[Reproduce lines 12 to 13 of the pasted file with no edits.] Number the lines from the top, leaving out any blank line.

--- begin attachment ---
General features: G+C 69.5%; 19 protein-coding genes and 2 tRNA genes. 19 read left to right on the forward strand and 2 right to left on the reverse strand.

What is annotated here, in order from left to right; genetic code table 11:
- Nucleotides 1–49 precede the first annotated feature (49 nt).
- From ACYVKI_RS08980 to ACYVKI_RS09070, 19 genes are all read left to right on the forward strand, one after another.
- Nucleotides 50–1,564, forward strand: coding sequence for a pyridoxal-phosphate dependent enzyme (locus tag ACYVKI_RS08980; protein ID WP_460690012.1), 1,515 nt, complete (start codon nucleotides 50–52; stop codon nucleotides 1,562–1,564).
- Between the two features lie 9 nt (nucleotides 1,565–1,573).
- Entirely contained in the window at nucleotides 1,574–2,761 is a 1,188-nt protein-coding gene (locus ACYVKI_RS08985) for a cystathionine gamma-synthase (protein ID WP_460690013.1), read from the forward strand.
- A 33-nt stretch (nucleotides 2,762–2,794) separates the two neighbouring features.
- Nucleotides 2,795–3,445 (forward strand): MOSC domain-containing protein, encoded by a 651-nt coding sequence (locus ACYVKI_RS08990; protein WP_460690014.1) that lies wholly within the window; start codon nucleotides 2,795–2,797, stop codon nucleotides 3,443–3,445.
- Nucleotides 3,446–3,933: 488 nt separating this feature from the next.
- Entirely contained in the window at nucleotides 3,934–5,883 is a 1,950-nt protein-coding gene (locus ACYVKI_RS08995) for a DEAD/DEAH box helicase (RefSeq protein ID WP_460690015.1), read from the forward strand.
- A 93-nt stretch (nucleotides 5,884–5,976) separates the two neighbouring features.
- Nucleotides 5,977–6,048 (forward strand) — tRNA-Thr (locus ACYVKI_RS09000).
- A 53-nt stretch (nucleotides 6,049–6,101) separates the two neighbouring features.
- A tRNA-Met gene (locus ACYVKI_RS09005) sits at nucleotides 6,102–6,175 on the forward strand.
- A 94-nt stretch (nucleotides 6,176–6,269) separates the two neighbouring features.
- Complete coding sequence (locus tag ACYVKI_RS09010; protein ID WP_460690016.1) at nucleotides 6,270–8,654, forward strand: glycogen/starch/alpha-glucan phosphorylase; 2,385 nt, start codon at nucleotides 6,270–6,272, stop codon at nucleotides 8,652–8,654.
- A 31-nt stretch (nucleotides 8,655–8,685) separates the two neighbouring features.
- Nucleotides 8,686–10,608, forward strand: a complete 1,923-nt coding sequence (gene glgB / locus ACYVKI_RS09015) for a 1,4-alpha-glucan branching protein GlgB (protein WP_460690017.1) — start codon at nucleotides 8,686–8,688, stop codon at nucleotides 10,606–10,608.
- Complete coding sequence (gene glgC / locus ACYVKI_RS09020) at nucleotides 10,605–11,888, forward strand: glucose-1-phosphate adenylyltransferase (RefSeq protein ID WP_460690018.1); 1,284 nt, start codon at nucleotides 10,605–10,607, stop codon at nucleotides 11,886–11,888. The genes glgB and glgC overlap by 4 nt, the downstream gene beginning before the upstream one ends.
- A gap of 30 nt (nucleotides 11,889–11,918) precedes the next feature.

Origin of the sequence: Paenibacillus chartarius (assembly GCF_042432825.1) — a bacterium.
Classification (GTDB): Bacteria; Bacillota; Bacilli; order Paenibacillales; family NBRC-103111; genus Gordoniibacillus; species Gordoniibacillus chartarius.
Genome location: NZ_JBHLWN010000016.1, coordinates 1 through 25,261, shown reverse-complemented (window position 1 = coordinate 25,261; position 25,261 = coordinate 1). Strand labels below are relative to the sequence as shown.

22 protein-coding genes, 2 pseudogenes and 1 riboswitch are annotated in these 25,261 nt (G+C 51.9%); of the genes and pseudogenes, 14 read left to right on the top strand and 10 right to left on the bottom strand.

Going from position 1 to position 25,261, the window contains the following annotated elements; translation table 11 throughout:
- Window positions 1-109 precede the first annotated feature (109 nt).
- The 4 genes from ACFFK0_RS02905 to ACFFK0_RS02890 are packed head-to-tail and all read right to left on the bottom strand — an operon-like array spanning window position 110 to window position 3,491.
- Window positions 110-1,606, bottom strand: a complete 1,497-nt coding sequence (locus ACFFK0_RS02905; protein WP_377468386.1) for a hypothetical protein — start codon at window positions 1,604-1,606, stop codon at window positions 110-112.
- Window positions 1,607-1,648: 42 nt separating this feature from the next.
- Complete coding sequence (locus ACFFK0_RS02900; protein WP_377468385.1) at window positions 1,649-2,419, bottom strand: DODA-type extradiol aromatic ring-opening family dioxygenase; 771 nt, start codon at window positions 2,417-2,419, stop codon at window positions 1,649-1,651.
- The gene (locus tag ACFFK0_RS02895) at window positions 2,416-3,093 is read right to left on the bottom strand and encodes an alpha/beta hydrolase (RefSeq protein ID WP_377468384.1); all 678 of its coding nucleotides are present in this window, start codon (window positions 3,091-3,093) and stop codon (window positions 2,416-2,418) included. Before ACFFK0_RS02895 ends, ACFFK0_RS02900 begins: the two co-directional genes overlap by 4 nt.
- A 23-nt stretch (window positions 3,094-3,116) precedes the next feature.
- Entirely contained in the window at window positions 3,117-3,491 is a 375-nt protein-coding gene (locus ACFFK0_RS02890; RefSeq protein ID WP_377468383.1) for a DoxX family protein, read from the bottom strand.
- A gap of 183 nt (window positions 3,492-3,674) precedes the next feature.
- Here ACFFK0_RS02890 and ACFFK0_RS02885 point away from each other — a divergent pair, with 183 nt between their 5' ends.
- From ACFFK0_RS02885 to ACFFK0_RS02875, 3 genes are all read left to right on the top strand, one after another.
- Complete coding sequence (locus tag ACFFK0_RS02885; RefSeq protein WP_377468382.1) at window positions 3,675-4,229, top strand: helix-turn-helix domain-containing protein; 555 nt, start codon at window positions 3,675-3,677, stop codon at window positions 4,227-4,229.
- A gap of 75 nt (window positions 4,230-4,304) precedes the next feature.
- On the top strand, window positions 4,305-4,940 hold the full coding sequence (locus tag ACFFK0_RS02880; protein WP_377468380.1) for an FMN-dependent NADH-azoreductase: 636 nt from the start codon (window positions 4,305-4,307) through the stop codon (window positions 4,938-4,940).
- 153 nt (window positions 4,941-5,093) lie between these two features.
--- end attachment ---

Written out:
- A 93-nt stretch (nucleotides 5,884–5,976) separates the two neighbouring features.
- Nucleotides 5,977–6,048 (forward strand) — tRNA-Thr (locus ACYVKI_RS09000).